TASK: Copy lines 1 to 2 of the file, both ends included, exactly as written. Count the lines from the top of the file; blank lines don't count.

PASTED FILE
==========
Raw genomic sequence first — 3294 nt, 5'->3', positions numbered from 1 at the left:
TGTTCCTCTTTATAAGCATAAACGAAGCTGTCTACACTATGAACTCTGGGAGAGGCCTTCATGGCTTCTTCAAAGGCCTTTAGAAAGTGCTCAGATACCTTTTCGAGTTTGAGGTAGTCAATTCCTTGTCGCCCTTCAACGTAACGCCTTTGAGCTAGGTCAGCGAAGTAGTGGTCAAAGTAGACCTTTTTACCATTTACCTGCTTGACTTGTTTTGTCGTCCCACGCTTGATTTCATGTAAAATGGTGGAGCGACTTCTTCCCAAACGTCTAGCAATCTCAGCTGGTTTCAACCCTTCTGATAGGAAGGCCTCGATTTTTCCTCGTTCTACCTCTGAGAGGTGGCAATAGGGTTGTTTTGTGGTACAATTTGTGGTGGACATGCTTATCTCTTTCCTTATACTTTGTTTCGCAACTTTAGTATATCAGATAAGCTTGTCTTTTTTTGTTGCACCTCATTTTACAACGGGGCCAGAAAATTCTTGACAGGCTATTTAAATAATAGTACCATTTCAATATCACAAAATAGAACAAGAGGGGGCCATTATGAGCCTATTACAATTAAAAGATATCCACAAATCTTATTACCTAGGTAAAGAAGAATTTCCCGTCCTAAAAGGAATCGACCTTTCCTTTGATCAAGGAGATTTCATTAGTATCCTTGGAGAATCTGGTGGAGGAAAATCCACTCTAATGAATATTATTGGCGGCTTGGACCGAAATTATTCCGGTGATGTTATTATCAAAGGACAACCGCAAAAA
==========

Raw genomic sequence first — 3294 nt, 5'->3', positions numbered from 1 at the left:
TGTTCCTCTTTATAAGCATAAACGAAGCTGTCTACACTATGAACTCTGGGAGAGGCCTTCATGGCTTCTTCAAAGGCCTTTAGAAAGTGCTCAGATACCTTTTCGAGTTTGAGGTAGTCAATTCCTTGTCGCCCTTCAACGTAACGCCTTTGAGCTAGGTCAGCGAAGTAGTGGTCAAAGTAGACCTTTTTACCATTTACCTGCTTGACTTGTTTTGTCGTCCCACGCTTGATTTCATGTAAAATGGTGGAGCGACTTCTTCCCAAACGTCTAGCAATCTCAGCTGGTTTCAACCCTTCTGATAGGAAGGCCTCGATTTTTCCTCGTTCTACCTCTGAGAGGTGGCAATAGGGTTGTTTTGTGGTACAATTTGTGGTGGACATGCTTATCTCTTTCCTTATACTTTGTTTCGCAACTTTAGTATATCAGATAAGCTTGTCTTTTTTTGTTGCACCTCATTTTACAACGGGGCCAGAAAATTCTTGACAGGCTATTTAAATAATAGTACCATTTCAATATCACAAAATAGAACAAGAGGGGGCCATTATGAGCCTATTACAATTAAAAGATATCCACAAATCTTATTACCTAGGTAAAGAAGAATTTCCCGTCCTAAAAGGAATCGACCTTTCCTTTGATCAAGGAGATTTCATTAGTATCCTTGGAGAATCTGGTGGAGGAAAATCCACTCTAATGAATATTATTGGCGGCTTGGACCGAAATTATTCCGGTGATGTTATTATCAAAGGACAACCGCAAAAA